Not surprisingly, Kennard says that private equity is good for the industry because it allows publishers to focus on their core business and expand horizontally. He makes a distinction between the core business of selling advertising and "our franchise of local search." His view is that the industry's most important challenge is to figure out how to deliver our product over multiple platforms. If that sounds familiar, how about his central theme: "The Yellow Pages' value story hasn't been told as effectively as it should be." Well, that is easier said than done, sir. He said that publishers must figure out how to compete "fanatically." Finally, he commented that "the culture of the industry needs to change," but he didn't provide any solutions to this daunting challenge either. Of course Mr. Kennard is right, even though he sounded a little bit like he was scolding the audience. But he really didn't say anything that the 600 attendees don't already know. Sure Yellow Pages management needs to do a better job with the tools at their disposal and they need to be better prepared for the future. But what industry, or what company for that matter, doesn��t that apply to?
Blog: Local Media Blog
posted by  John Kelsey at  10:27 | permalink | comments [1] | trackbacks [0]

Mar 7 2005
"We're No. 1" was the No. 1 IYP site within its region in 2004, according to consumer research firm comScore. They are not close to No. 1 outside of their region. We do not have information on how other publishers have done in their market areas. Dex Media's success is in part a function of the excellent job they have done in increasing brand awareness. It also reinforces the quality of their site because users won't come back if they aren't satisfied. Dex has created an intuitive search technology with deep content that brings people back.
Blog: Local Media Blog
posted by  John Kelsey at  11:08 | permalink | comments [0] | trackbacks [0]

Mar 1 2005
How to Summarize a Meeting

Subject: bear stearns media conference - one line summary Advertising perspectives from our Media Conf - from A. Quadrani. Surprising amount of consistency from both ad buyers and sellers which suggested the ad market is healthy but dollars being dispersed to many more mediums. Broadcast TV is weak. Radio is lackluster (although some hope w/LIM), cable mixed, newspapers sluggish, magazine decelerating after solid ��04, internet explosive, in-store getting more interest. Everyone optimistic re internet. Given the fact that there were about 40 companies that made presentations, this gives new meaning to the term "making a long story short."
Blog: Local Media Blog
posted by  John Kelsey at  15:52 | permalink | comments [0] | trackbacks [0]

Feb 23 2005
The Changing Ear of Radio

Most every traditional medium today faces challenges from new technologies. Yellow Pages and newspapers, the primary print directional media, are being affected mostly by the Internet. Radio faces the double whammy of iPod and other portable digital audio players and satellite radio. The former is a much more significant threat to radio, and Ad Age correlates digital audio players with the decrease in radio ratings. In many respects the Yellow Pages and newspaper industries are in a much better position than radio. As an advertising medium, radio can't adopt audio players or satellite delivery and generate ad dollars. Yellow Pages and newspapers have already begun to generate advertising revenue from the Internet. People need directional media; the question is will the current players be the ones who provide it in the future.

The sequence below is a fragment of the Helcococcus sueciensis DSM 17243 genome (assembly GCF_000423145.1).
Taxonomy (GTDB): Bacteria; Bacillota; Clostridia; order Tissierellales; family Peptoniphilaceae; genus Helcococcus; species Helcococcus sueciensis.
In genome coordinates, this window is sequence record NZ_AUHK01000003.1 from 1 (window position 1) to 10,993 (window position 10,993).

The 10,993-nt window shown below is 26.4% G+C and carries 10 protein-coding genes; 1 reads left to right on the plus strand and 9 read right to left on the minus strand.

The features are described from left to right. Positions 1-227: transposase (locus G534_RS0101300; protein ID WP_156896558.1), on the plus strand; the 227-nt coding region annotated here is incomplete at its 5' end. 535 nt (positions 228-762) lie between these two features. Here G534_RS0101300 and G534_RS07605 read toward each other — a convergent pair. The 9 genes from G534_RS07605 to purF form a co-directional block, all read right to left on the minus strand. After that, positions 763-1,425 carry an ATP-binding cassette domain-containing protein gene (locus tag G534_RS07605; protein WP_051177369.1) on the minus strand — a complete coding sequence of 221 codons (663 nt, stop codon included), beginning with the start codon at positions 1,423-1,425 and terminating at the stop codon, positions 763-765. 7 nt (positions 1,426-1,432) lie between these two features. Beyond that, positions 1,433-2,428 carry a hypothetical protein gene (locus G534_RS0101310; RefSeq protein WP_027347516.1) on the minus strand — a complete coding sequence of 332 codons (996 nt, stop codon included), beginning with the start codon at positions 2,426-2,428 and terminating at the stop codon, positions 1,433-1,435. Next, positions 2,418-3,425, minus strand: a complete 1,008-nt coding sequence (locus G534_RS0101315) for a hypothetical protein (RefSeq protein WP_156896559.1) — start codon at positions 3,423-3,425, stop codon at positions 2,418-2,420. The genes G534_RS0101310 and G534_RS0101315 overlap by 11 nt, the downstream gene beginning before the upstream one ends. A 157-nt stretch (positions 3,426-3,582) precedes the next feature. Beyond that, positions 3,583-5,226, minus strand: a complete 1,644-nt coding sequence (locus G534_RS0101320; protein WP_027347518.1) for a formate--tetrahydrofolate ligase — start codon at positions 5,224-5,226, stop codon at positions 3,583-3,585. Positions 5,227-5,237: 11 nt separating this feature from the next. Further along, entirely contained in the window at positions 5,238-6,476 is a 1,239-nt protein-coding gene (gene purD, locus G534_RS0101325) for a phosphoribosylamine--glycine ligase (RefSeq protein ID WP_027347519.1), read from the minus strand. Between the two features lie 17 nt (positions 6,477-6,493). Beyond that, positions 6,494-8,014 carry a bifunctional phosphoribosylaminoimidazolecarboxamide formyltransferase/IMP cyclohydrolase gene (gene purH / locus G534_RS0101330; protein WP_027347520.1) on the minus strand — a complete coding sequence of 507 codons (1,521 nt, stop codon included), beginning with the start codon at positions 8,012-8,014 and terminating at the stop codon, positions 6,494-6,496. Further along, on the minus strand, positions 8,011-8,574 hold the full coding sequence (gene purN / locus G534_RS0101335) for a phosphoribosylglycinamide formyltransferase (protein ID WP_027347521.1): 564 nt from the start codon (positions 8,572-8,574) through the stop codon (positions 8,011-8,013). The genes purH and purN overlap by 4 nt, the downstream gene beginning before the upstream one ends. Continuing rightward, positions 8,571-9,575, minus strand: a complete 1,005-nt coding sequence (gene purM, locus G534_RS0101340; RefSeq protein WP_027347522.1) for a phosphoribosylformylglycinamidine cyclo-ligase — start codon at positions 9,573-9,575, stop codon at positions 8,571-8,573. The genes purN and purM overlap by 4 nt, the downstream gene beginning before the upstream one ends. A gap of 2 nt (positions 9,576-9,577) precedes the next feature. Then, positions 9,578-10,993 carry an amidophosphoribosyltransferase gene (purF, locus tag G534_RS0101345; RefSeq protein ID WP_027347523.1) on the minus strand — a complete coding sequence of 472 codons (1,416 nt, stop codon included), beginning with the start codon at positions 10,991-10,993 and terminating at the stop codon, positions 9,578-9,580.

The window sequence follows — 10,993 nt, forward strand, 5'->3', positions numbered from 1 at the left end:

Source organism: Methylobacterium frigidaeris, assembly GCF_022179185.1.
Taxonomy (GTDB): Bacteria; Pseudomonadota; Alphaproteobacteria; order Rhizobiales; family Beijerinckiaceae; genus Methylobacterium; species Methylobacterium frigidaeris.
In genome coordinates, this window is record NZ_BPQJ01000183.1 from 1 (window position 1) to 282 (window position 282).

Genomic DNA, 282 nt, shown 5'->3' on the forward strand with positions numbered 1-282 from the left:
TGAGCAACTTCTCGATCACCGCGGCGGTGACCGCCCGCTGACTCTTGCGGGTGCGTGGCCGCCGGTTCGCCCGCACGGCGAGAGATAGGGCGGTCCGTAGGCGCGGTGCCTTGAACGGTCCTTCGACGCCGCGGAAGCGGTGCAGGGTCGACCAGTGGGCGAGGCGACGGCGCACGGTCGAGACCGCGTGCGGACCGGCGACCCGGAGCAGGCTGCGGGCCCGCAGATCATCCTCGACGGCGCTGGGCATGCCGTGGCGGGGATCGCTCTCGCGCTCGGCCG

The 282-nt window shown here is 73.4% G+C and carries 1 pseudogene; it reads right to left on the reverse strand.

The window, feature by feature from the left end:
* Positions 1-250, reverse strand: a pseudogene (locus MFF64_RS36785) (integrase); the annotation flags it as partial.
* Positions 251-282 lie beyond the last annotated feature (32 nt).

Blog: Local Media Blog
posted by  John Kelsey at  16:41 | permalink | comments [0] | trackbacks [0]

Feb 8 2005
Conferences: A Leading Industry Indicator?

Conferences tend to reflect how the business is right now. When business is struggling, publishers will either put a numerical limit on the total number of employees that can attend an event or institute the more draconian requirement that everyone who goes to an event must be approved by the boss. Based on this unscientific approach, the directory publishing business is in good shape. The YPA, the ADP and the EADP are all anticipating more attendees in 2005 than they had in 2004. The YPA is full with 60 exhibitors and a long waiting list. Similarly, the ADP sold out nearly all of their 52 booths the first day they went on sale. All three trade associations have experienced membership growth over the last few months. They say they are getting a mixture of traditional publishers and technology companies. This suggests that publishers, suppliers, agencies and investors have confidence in the Yellow Pages business, broadly defined. We agree.
Blog: Local Media Blog
posted by  John Kelsey at  12:55 | permalink | comments [0] | trackbacks [0]